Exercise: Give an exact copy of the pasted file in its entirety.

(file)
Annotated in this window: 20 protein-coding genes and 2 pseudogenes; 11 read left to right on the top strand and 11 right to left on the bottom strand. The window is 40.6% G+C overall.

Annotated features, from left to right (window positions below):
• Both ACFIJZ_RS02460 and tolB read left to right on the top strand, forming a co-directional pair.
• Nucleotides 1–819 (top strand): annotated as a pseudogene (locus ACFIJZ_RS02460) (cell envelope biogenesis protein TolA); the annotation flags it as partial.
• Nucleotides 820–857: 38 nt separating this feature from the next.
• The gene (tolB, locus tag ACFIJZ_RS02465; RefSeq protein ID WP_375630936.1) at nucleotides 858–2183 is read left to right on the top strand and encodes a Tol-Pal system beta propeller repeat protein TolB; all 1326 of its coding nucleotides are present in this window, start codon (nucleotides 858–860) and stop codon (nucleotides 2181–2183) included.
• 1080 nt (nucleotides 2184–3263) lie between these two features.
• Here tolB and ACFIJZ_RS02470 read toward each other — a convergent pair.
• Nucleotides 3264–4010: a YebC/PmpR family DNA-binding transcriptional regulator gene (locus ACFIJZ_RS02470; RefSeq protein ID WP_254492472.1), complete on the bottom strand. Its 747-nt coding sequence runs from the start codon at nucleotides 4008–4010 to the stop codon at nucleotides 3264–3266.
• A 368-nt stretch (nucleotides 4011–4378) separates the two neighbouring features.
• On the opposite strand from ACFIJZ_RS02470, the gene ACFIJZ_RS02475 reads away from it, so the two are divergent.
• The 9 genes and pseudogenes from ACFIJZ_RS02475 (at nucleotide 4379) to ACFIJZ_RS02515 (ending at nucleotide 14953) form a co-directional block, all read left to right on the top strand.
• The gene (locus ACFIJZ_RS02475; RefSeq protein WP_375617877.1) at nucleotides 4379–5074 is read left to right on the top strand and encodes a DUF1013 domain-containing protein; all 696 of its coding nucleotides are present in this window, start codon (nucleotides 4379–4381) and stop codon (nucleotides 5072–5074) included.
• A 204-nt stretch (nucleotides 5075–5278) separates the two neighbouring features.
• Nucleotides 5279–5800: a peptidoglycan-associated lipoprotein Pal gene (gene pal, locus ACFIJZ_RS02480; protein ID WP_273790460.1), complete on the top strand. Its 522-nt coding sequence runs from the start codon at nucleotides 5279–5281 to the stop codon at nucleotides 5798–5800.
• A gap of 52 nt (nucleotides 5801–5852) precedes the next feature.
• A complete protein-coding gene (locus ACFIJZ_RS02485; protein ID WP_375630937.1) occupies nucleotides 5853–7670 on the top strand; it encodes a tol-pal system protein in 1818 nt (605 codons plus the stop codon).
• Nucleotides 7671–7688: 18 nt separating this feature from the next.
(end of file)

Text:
Annotated in this window: 20 protein-coding genes and 2 pseudogenes; 11 read left to right on the top strand and 11 right to left on the bottom strand. The window is 40.6% G+C overall.

Annotated features, from left to right (window positions below):
• Both ACFIJZ_RS02460 and tolB read left to right on the top strand, forming a co-directional pair.
• Nucleotides 1–819 (top strand): annotated as a pseudogene (locus ACFIJZ_RS02460) (cell envelope biogenesis protein TolA); the annotation flags it as partial.
• Nucleotides 820–857: 38 nt separating this feature from the next.
• The gene (tolB, locus tag ACFIJZ_RS02465; RefSeq protein ID WP_375630936.1) at nucleotides 858–2183 is read left to right on the top strand and encodes a Tol-Pal system beta propeller repeat protein TolB; all 1326 of its coding nucleotides are present in this window, start codon (nucleotides 858–860) and stop codon (nucleotides 2181–2183) included.
• 1080 nt (nucleotides 2184–3263) lie between these two features.
• Here tolB and ACFIJZ_RS02470 read toward each other — a convergent pair.
• Nucleotides 3264–4010: a YebC/PmpR family DNA-binding transcriptional regulator gene (locus ACFIJZ_RS02470; RefSeq protein ID WP_254492472.1), complete on the bottom strand. Its 747-nt coding sequence runs from the start codon at nucleotides 4008–4010 to the stop codon at nucleotides 3264–3266.
• A 368-nt stretch (nucleotides 4011–4378) separates the two neighbouring features.
• On the opposite strand from ACFIJZ_RS02470, the gene ACFIJZ_RS02475 reads away from it, so the two are divergent.
• The 9 genes and pseudogenes from ACFIJZ_RS02475 (at nucleotide 4379) to ACFIJZ_RS02515 (ending at nucleotide 14953) form a co-directional block, all read left to right on the top strand.
• The gene (locus ACFIJZ_RS02475; RefSeq protein WP_375617877.1) at nucleotides 4379–5074 is read left to right on the top strand and encodes a DUF1013 domain-containing protein; all 696 of its coding nucleotides are present in this window, start codon (nucleotides 4379–4381) and stop codon (nucleotides 5072–5074) included.
• A 204-nt stretch (nucleotides 5075–5278) separates the two neighbouring features.
• Nucleotides 5279–5800: a peptidoglycan-associated lipoprotein Pal gene (gene pal, locus ACFIJZ_RS02480; protein ID WP_273790460.1), complete on the top strand. Its 522-nt coding sequence runs from the start codon at nucleotides 5279–5281 to the stop codon at nucleotides 5798–5800.
• A gap of 52 nt (nucleotides 5801–5852) precedes the next feature.
• A complete protein-coding gene (locus ACFIJZ_RS02485; protein ID WP_375630937.1) occupies nucleotides 5853–7670 on the top strand; it encodes a tol-pal system protein in 1818 nt (605 codons plus the stop codon).
• Nucleotides 7671–7688: 18 nt separating this feature from the next.